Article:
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RESEARCH PAPER Incorporating an Undergraduate Student in Nursing program into the workforce: a prospective observational study AUTHORS Alison Raffelt RN, GradCert Paediatrics, GradDip Paeds, Child, Youth Health, MNursing Paediatrics, Child Youth Health – Clinical Education, Children’s Health Queensland Hospital and Health Service, Brisbane, Australia alisonraffelt@gmail.com Shari Davies Grad CertPaediatrics- Child and Adolescent Health, MEducation- Training & Development Children’s Health Queensland Hospital and Health Service, Brisbane, Australia Shari.Davies@health.qld.gov.au Danny Sidwell RN, GCert, MAdvancedPrac HProfEd Children’s Health Queensland Hospital and Health Service, Brisbane, Australia School of Nursing and Midwifery, Griffith University, Nathan, Australia d.sidwell@griffith.edu.au Jacqueline Jauncey-Cooke RN, PhD, MNRS, Grad Dip Crit Care, Grad Cert Health Prof. Educ, Children’s Health Queensland Hospital and Health Service, Brisbane, Australia School of Nursing, Midwifery and Social Work, University of Queensland, St Lucia, Australia Jacqueline.Jauncey-Cooke@health.qld.gov.au Wendy Fennah RN, Grad Cert Health Service Management, Masters Adv Nurs Pract, Children’s Health Queensland Hospital and Health Service, Brisbane, Australia School of Nursing, Midwifery and Social Work, University of Queensland, St Lucia, Australia School of Nursing and Midwifery, Griffith University, Nathan, Australia Wendy.Fennah@health.qld.gov.au Acknowledgements We would like to acknowledge the following: The Office of the Chief Nursing and Midwifery Officer, Queensland Government for their support of the USiN program. The staff of Lady Cilento Children’s Hospital for participating in this project. Helen Proctor for inspiring research into this innovation and Emily Hinchley for her early work in facilitating the USiN’s into the clinical space. KEY WORDS health workforce; nursing students; paediatric nursing; undergraduate; hospitals, paediatric ABSTRACT Objectives The objective was to describe the organisational perspective of the implementation of the Undergraduate Student in Nursing (USIN) program and to describe the experience of nursing staff working with these Undergraduate Students in Nursing. Design Prospective, observation design. Setting The study took place at a large tertiary paediatric hospital in Brisbane, Australia over a twelve month period. Subjects Participants were registered nurses (n=169) employed in a permanent capacity in the following clinical areas – medical, surgical, rehabilitation, paediatric intensive care unit and perioperative. Interventions Pre and post staff questionnaires were distributed to staff based on three domains; anticipated thought; assertion in the workplace and role delineation; and reflective practice. Results Prior to implementation of USINs, the primary concerns of staff surrounding the introduction of the role included; impact on patient safety, poor skill mix, decrease in quality of care and patient and family satisfaction, impact on unit/ward operation, and the potential attitudes of the students. At 12 months post-implementation, respondents felt that patient safety had increased, skill mix had not been adversely impacted, workload had improved, overall quality of patient care and satisfaction had increased among children and parents. Conclusion This introduction improved important elements within the clinical space such as patient safety and quality of care. Registered nurses perceived their workload was reduced and parent and child satisfaction was increased. The results of this study could be generalised beyond paediatrics to adult facilities. We would recommend other organisations consider this model if faced with similar workforce demands. AUSTRALIAN JOURNAL OF ADVANCED NURSING Volume 35 Issue 4 17 RESEARCH PAPER INTRODUCTION Nurses are pivotal to global healthcare systems, making up 40 to 50% of the global healthcare workforce (Gaynor et al 2008). With ongoing attention being given to current nursing shortfalls within Australia, it is imperative for the Australian health care system to consider new strategies to address workforce demands (Franklin 2013). The paediatric healthcare environment is no exception in the challenge to develop the future workforce that is adaptive and skilled with experienced paediatric nurses. As a strategy to address workforce demand, a large tertiary paediatric hospital in Brisbane Australia, developed a new workforce model which incorporated a ‘grow your own’ approach to developing the future workforce. A pilot program was developed to introduce an Undergraduate Student in Nursing (USiN) model. The USiN is an undergraduate completing a Bachelor of Nursing or equivalent that entitles them (at completion) to apply for registration with the Australian Health Practitioners Registration Authority as a Registered Nurse. The aim of introducing the USiN role within the paediatric setting involved exposing nursing students to paediatric nursing as a recruitment initiative; decreasing orientation time and costs by improving gaps in transition to practice; creating a pipeline to paediatric nursing and; decreasing casual and agency assistant in nursing usage. In essence, the USiN role offers students the opportunity to work part time in the hospital whilst completing their studies. This paper will examine the process of implementing and coordinating a USiN pilot program in the paediatric setting. This paper will explore the impact of the USiN pilot program from an organisational perspective as well as identify the benefits and challenges felt by the registered nurses and Nurse Unit Managers working alongside these USiNs. BACKGROUND The nursing workforce in Australia is experiencing stressors similar to our international counterparts; there is an overall shortage of graduate positions coupled with an increasingly ageing workforce (Duffield 2008). Interestingly, the specialty of paediatrics is difficult to recruit to and this effect is amplified within paediatric specialties such as critical care and oncology. As a strategy to address workforce demand, new workforce models were considered which incorporated a ‘grow your own’ approach to develop the future workforce. A pilot program, supported by the Office of the Chief Nursing and Midwifery Officer, Queensland Government was developed to introduce the USiN nursing model at our paediatric tertiary hospital. The USiN is an undergraduate completing a Bachelor of Nursing or equivalent that entitles them (at completion) to apply for registration with the Australian Health Practitioners Registration Authority as a Registered Nurse. Funding for the pilot supported recruitment of 18.6 full time equivalent USiN plus 0.5 full time equivalent Clinical Nurse- Clinical Practice Facilitator to support the introduction of USiN role to the organisation. The concept of the USiN program was borne out of a need to create a pipeline for paediatric nursing. The organisation’s aim was to develop a program that would entice undergraduate students to the hospital with paid, part-time positions during their final year at university. This would provide the student with the opportunity to have increased exposure to paediatrics which traditionally is only briefly covered in general undergraduate programs. The program involved a great deal of preparatory work ensuring the USiN’s scope of practice was aligned with their curriculum and that safe practice was paramount. As a risk mitigation strategy, initial USiN practice scope was conservative and well below mapped levels of academic theoretical preparation. The objective of this study was to describe the organisational perspective of the implementation of the USiN program and to describe the experience of nursing staff working with the USiNs. AUSTRALIAN JOURNAL OF ADVANCED NURSING Volume 35 Issue 4 18 RESEARCH PAPER METHOD In this descriptive and observational study an anonymous staff questionnaire was developed based on three domains; anticipated thought; assertion in the workplace and role delineation; and reflective practice. All nursing staff with a permanent position were eligible to participate in the study. Demographic data was limited to position grade and clinical area of employment. The staff pre-implementation survey was distributed on paper to each inpatient clinical area within our hospital in April, 2015 just prior to the start date for the USiN’s. The staff post USiN implementation survey was distributed electronically using Survey Monkey™ software 12 months after the USiN commencement date. Each questionnaire comprised of a range of multiple choice questions and free text options. The questionnaires were each piloted prior to dissemination. Data from each of the questionnaires was exported into Excel for the purposes of analysis. Descriptive statistics were generated. Free text responses were input into Nvivo© and thematically analysed. This study was endorsed by the local Human Research Ethics Committee. Each questionnaire contained an opening statement explaining the purpose of the project and giving assurance of confidentiality and stating that participation was voluntary. Return or submission of a completed questionnaire was taken as consent to participate. RESULTS The staff pre-implementation and 12 month evaluation surveys were distributed to five clinical areas; medical ward, surgical ward, rehabilitation ward, the paediatric intensive care unit and the operating theatres. Sixty four responses were collated from the pre-implementation survey representing 19.46% of their full time equivalent staff members at that time. Respondents were all nurses ranging from Assistants in Nursing (Grade 1) through to Nurse Unit Managers and Nurse Educators (Grade 7). The majority (62.5%) of respondents were Registered Nurses (Grade 5). The 12 month evaluation survey focused on Registered Nurses from Grade 5 to Grade 7. There were 105 respondents to the 12 month evaluation survey representing 29% of the full time equivalent workforce. Prior to the implementation of USiN’s the principle concern of staff respondents was that patient safety and skill mix of staff could be reduced (45.3% and 50% respectively) (figure 1). The respondents did anticipate their overall workload would be reduced (43%) and most respondents (85%) felt the quality of care provided would remain the same or increase. Staff respondents also felt that child and parent satisfaction would remain the same or increase (85.2%). A clearly defined scope of practice for the USiN was identified early in the project as an essential element for implementation; 70.3% of respondents were confident in their understanding, 17% were unsure and 12.5% did not know the scope of practice. AUSTRALIAN JOURNAL OF ADVANCED NURSING Volume 35 Issue 4 19 RESEARCH PAPER Figure 1. Pre-implementation responses on overall workload, patient safety & skill mix Respondents were asked to describe any concerns they had around the introduction of USiN’s into their clinical area. The responses were analysed and the dominant themes were; impact on ward unit operations, additional responsibility subsequent to having unlicensed workers in the clinical area and the USiN’s attitude in the clinical area. Impact on ward unit operations includes scope of practice, communication and distribution of workload. Scope of practice was the greatest area of concern with staff expressing concern that there was ambiguity around the USiN’s scope of practice and their level of responsibility. “May increase work load initially as they will need an increased requirement for supervision. Also need very clear communications around scope of practice.” (Intensive care Registered Nurse) The additional responsibility associated with having unlicensed workers in the clinical area was a source of concern for many respondents. Many responses highlighted anxiety surrounding working alongside unlicensed health care workers such as accountability, responsibility and supervision. “Registered Nurses will be expected to carry all the responsibility. Our job will be non-stop med checks & administration. No time for thorough assessment or rapport building, yet if something goes wrong it will be on the Registered Nurse’s shoulders.” (Medical ward Registered Nurse) The final dominant theme in the pre-implementation survey of staff focused on the anticipated attitude of the USiN in the clinical area. Respondents expressed concern around USiN’s potentially wanting to avoid menial tasks in favour of more advanced level skills which were outside of their scope of practice. Figure 2: Word map of respondents’ descriptive text AUSTRALIAN JOURNAL OF ADVANCED NURSING Volume 35 Issue 4 20 RESEARCH PAPER In the evaluation survey conducted 12 months after the USiN implementation 86.9% of respondents perceived patient safety had substantially increased (figure 3). Appropriate skill mix in the clinical area had been a source of concern however at 12 months respondents stated there had been a 0% reduction in skill mix. Perceptions of changes in workload initially suggested that USiNs would reduce the burden of workload. At 12 months 85.8% of respondents perceived their workload had improved. Respondents anticipated in the pre implementation survey that child and parent satisfaction would increase with the introduction of USiNs into the clinical area. At the 12 month evaluation, respondents felt child and parent satisfaction had increased, 25.6% more than initially anticipated. Confusion around the scope of practice was a significant concern prior to the USiN implementation, yet at 12 months greater than 90% of respondents’ state they were confident in their understanding and knew what resources were available to provide clarity. In the evaluation survey staff were given an opportunity to provide feedback or suggestions on how to improve the utilisation of the USiN role. There was equal proportions of staff that advocated for or against an increase in scope of practice. This increase included skills such as taking blood sugar levels, performing neurovascular observations, removing intravenous cannulas and enteral feeding. At 12 months 85.37% of respondents stated the USiN role had met their expectations and 87.9% of respondents saw the introduction into the clinical area as a positive change. “Having USIN’s on the ward allows us as a multilevel team to provide better holistic care to children and families in the sub-acute/ rehab format. Team nursing with USIN’s means children are supported therapeutically by staff who have the time to spend the “extras” with them.” (Rehabilitation ward Senior Registered Nurse) “Brilliant program. As a senior Registered Nurse I was completely overwhelmed with our workload and felt unable to provide the support required to my patients and team members. The USiNs have taken over a lot of the time consuming tasks that now free me up to focus on providing excellent care and leadership. I have noticed an enormous improvement.” (Intensive Care, Senior Registered Nurse) Figure 3: Staff perception of patient safety in the clinical unit pre and post implementation of the USiN program AUSTRALIAN JOURNAL OF ADVANCED NURSING Volume 35 Issue 4 21 RESEARCH PAPER DISCUSSION The challenges around securing adequate human resources for health is recognised globally (Berland et al 2016). Workforce shortages are predicted across all sectors of health but the greatest deficit is predicted to affect middle and high income countries leading up to 2020 (Berland et al 2016). Locally, competition between hospitals and health service districts to secure nursing graduates is stiff and retaining your workforce demands executive attention. To pro-actively manage this challenge a range of innovative strategies needed consideration such as the USiN program. Nursing executives at our hospital were emboldened to undertake this initiative which aimed to act as both a recruitment drive and a means to address a workforce shortage. The scope of practice was developed after extensive consultation with Nursing Management, Nurse Educators and utilising the experiences of The Prince Charles Hospital who had previously run a USiN program. The nursing workforce initially had reservations around unlicensed workers in the clinical area and the scope of practice they would be given. To address this prior to commencement, education occurred in pilot areas around the USiN role and the agreed practice scope as negotiated with nursing leaders, Nurse Educators, clinical teams and the Queensland Nurses Union. Supporting procedures, learning resources and competency based assessment tools were developed to support the practice scope. Pivotal to the success of the USiN implementation was the dedicated Clinical Nurse Facilitator who supported the USiN and addressed issues and any ambiguity around the role with staff in the clinical areas. Some variance to practice scope occurred in the critical care areas context based on staffing ratios and patient stability. Success of this strategy was evidenced by the increased understanding of the scope of practice of the USiN plus the perceived positive addition to the clinical space at 12 months. The evaluation results indicated that a review of the scope of practice may be warranted. Many staff suggested a range of skills that could be added to the scope of practice of the USiN which better aligned with their academic progression. A pilot proposal was made to increase the USiN scope in one clinical area however the proposal was declined due to industrial concerns. Safe practice for the USiN and patient safety were principle considerations in the implementation of USiNs. Staff were originally concerned that patient safety may be jeopardised by the presence of unlicensed healthcare workers and that skill mix would be reduced. Evaluation illustrates this was not the outcome and clinicians felt safety had substantially increased and skill mix was either unaffected or improved. Original staff scepticism may be attributed to staff concern around changes in workforce structure and professional identity which is an acknowledged barrier (Fowler et al 2006; Hayman et al 2006). For example, the employment of USiNs prompted a shift towards team nursing and some staff felt that this may reduce their holistic approach to nursing care. Team nursing or hybrids of this model have illustrated improvements in safety and quality of care and staff satisfaction (Fernandez et al 2012; Fairbrother et al 2010; Tran et al 2010). Some staff felt that by delegating some of these more simple tasks would negatively impact on their ability to provide complete patient and family centred care. Reluctance to delegate and supervise may also be borne from inexperience (Hall et al 2012). The introduction of USiNs into the clinical area had an overwhelmingly positive affect for parents and children as perceived by the respondents. The ‘extras’ that USiNs had the time to undertake included rounding, spending time with patients, playing and tidying in patient areas. These simple tasks contribute substantially to the parent and patient experience. By utilising the USiN to undertake these tasks this had the added benefit of allowing the registered nurse time to practice to top of licence. AUSTRALIAN JOURNAL OF ADVANCED NURSING Volume 35 Issue 4 22 RESEARCH PAPER CONCLUSION Innovations in the workforce are essential given the global pressures associated with nursing shortages. Paediatric specialties are not immune to this pressure. Our organisation developed a model with a supportive framework to introduce USiN’s into the clinical area in a paid part time capacity. With a defined scope of practice this introduction improved important elements within the clinical space such as patient safety and quality of care. Additionally the registered nurses perceived their workload was reduced and that parent and child satisfaction with the hospital experience was increased. The results of this study could be generalised beyond paediatrics to adult facilities. We would recommend other organisations consider this model if faced with similar workforce demands. This research did not receive any specific grant from funding agencies in the public, commercial, or not-forprofit sectors. REFERENCES Berland, A., Best, A., Noel ,K., Saul, J., Bitz, J., Barker, B. and Wright A. 2016. Assessing the legacy of the Global Health Workforce Alliance through the lens of Complex Adaptive Systems. InSource Research Group. Duffield, C. 2008. The future nursing workforce: neonatal, paediatric and child health nurses. Neonatal, Paediatric and Child Health Nursing, 11(3):3-8. Fairbrother, G., Jones, A. and Rivas, K. 2010. Changing model of nursing care from individual patient allocation to team nursing in the acute inpatient environment. Contemporary Nurse, 35(2):202-220. Fernandez, R., Johnson, M., Tran, D.T. and Miranda, C. 2012. Models of care in nursing: a systematic review. International Journal of Evidence Based Healthcare, 10(4):324-337. Fowler, J., Hardy, J. and Howarth, T. 2006. Trialing Collaborative Nursing Models of Care: The Impact of Change. Australian Journal of Advanced Nursing, 23(4):40-46. Franklin, N. 2013. Clinical supervision in undergraduate nursing students: A review of the literature. E-Journal of business education and scholarship teaching, 7(1):35. Gaynor, L., Gallasch, T., Yorkston, E., Stewart, S., Bogossian, F., Fairweather C., Foley, D., Nutter, H., Thompson, J., Stewart, L., Anastasi, J., Kelly, J., Barnes, L., Glover, P. and Turner, C. 2008. The future nursing workforce in Australia: baseline data for a prospective study of the profile, attrition rates and graduate outcomes in a contemporary cohort of undergraduates. Australian Journal of Advanced Nursing 25(2):11-20. Hall, C., McCutcheon, H., Deuter, K. and Matricciani, L. 2012. Evaluating and improving a model of nursing care delivery: A process of partnership. Collegian, 19(4):203-210. Hayman, B., Cioffi, J. and Wilkes L. 2006. Redesign of the model of nursing practice in an acute care ward: Nurses’ experiences. Collegian, 13(1):31-36. Tran, D., Johnson, M., Fernandez, R. and Jones, S. 2010. A shared care model vs. a patient allocation model of nursing care delivery: Comparing nursing staff satisfaction and stress outcomes. International Journal of Nursing Practice, 16(2):148-158. AUSTRALIAN JOURNAL OF ADVANCED NURSING Volume 35 Issue 4 23 Copyright of Australian Journal of Advanced Nursing is the property of Australian Nursing & Midwifery Federation and its content may not be copied or emailed to multiple sites or posted to a listserv without the copyright holder's express written permission. However, users may print, download, or email articles for individual use.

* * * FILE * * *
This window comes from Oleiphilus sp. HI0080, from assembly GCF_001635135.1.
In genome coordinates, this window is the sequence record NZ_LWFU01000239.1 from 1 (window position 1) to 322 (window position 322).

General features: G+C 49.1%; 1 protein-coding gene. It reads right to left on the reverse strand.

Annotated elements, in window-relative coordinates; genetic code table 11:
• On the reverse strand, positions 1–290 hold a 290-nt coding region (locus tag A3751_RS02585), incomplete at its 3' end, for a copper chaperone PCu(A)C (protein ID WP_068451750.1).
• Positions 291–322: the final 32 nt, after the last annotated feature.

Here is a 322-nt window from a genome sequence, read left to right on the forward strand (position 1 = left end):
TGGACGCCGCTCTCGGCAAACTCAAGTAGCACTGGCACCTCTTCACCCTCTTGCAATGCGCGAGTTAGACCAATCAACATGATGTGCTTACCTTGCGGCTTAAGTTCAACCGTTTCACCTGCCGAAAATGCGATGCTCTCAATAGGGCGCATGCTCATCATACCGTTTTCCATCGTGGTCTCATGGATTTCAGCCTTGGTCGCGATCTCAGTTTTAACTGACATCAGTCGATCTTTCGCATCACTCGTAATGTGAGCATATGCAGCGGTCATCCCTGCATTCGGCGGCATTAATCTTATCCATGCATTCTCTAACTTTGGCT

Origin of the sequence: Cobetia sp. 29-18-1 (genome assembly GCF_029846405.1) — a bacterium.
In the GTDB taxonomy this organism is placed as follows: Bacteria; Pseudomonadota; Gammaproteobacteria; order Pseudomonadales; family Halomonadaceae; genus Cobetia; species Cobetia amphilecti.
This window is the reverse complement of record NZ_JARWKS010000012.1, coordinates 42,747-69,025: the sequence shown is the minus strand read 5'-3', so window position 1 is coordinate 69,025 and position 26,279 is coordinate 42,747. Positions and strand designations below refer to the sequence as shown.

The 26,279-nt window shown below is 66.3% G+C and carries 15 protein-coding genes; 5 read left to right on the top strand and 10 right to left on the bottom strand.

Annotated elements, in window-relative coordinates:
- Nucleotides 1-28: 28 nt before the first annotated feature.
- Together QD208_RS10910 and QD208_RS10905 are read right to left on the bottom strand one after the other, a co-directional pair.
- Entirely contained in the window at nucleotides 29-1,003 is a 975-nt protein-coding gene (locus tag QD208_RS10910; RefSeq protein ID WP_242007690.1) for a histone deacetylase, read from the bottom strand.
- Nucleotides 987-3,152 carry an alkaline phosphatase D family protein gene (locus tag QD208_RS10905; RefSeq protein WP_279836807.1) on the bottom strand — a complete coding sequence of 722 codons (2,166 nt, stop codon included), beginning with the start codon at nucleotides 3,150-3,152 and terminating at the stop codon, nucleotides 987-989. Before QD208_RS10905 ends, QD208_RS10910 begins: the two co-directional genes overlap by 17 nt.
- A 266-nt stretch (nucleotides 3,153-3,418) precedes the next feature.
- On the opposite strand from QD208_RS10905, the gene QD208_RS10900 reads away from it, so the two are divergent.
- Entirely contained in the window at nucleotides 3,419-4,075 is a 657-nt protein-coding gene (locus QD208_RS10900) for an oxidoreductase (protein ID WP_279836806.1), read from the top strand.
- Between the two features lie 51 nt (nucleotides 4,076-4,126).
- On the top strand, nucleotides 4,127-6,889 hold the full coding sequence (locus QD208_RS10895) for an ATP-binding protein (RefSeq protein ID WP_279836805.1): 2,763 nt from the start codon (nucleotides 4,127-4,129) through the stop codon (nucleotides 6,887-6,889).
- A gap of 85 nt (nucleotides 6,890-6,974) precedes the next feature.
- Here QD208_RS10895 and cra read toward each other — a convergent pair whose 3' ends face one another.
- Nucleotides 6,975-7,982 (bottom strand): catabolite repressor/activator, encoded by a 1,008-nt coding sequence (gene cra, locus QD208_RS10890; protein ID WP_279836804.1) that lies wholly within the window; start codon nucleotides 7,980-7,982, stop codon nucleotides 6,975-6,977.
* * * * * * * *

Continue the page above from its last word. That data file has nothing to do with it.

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Robert F